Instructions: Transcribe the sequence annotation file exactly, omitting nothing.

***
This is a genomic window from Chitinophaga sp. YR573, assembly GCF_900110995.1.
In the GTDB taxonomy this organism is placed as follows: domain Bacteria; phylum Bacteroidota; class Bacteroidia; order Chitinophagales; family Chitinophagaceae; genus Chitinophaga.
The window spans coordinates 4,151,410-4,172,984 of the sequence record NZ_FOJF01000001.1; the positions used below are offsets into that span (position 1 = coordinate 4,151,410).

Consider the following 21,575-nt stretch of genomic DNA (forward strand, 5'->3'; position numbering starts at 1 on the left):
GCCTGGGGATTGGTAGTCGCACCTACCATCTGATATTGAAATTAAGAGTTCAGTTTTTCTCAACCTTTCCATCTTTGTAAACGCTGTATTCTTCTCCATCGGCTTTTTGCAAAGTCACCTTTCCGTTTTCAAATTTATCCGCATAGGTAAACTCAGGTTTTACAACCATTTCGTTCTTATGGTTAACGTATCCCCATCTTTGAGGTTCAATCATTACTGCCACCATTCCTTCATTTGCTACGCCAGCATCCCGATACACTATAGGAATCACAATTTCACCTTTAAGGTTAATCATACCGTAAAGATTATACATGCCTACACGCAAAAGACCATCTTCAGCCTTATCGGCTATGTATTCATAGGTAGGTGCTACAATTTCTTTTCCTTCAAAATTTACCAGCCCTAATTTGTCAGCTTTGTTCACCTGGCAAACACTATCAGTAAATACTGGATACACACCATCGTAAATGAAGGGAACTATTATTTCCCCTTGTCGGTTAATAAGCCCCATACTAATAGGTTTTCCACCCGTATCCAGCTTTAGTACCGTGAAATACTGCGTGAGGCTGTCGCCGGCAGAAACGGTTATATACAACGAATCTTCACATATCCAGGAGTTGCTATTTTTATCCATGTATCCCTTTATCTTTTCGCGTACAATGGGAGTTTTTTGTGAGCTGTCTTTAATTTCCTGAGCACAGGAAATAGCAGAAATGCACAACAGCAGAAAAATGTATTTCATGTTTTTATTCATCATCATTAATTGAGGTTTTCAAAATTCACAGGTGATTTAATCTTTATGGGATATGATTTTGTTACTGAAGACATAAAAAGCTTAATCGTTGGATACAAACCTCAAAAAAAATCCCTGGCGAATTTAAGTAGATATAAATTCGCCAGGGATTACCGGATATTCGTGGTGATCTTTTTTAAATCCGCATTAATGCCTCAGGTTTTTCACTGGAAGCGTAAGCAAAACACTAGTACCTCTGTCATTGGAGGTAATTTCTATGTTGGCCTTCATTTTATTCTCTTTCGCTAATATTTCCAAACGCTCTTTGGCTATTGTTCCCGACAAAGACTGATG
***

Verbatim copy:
This is a genomic window from Chitinophaga sp. YR573, assembly GCF_900110995.1.
In the GTDB taxonomy this organism is placed as follows: domain Bacteria; phylum Bacteroidota; class Bacteroidia; order Chitinophagales; family Chitinophagaceae; genus Chitinophaga.
The window spans coordinates 4,151,410-4,172,984 of the sequence record NZ_FOJF01000001.1; the positions used below are offsets into that span (position 1 = coordinate 4,151,410).

Consider the following 21,575-nt stretch of genomic DNA (forward strand, 5'->3'; position numbering starts at 1 on the left):
GCCTGGGGATTGGTAGTCGCACCTACCATCTGATATTGAAATTAAGAGTTCAGTTTTTCTCAACCTTTCCATCTTTGTAAACGCTGTATTCTTCTCCATCGGCTTTTTGCAAAGTCACCTTTCCGTTTTCAAATTTATCCGCATAGGTAAACTCAGGTTTTACAACCATTTCGTTCTTATGGTTAACGTATCCCCATCTTTGAGGTTCAATCATTACTGCCACCATTCCTTCATTTGCTACGCCAGCATCCCGATACACTATAGGAATCACAATTTCACCTTTAAGGTTAATCATACCGTAAAGATTATACATGCCTACACGCAAAAGACCATCTTCAGCCTTATCGGCTATGTATTCATAGGTAGGTGCTACAATTTCTTTTCCTTCAAAATTTACCAGCCCTAATTTGTCAGCTTTGTTCACCTGGCAAACACTATCAGTAAATACTGGATACACACCATCGTAAATGAAGGGAACTATTATTTCCCCTTGTCGGTTAATAAGCCCCATACTAATAGGTTTTCCACCCGTATCCAGCTTTAGTACCGTGAAATACTGCGTGAGGCTGTCGCCGGCAGAAACGGTTATATACAACGAATCTTCACATATCCAGGAGTTGCTATTTTTATCCATGTATCCCTTTATCTTTTCGCGTACAATGGGAGTTTTTTGTGAGCTGTCTTTAATTTCCTGAGCACAGGAAATAGCAGAAATGCACAACAGCAGAAAAATGTATTTCATGTTTTTATTCATCATCATTAATTGAGGTTTTCAAAATTCACAGGTGATTTAATCTTTATGGGATATGATTTTGTTACTGAAGACATAAAAAGCTTAATCGTTGGATACAAACCTCAAAAAAAATCCCTGGCGAATTTAAGTAGATATAAATTCGCCAGGGATTACCGGATATTCGTGGTGATCTTTTTTAAATCCGCATTAATGCCTCAGGTTTTTCACTGGAAGCGTAAGCAAAACACTAGTACCTCTGTCATTGGAGGTAATTTCTATGTTGGCCTTCATTTTATTCTCTTTCGCTAATATTTCCAAACGCTCTTTGGCTATTGTTCCCGACAAAGACTGATG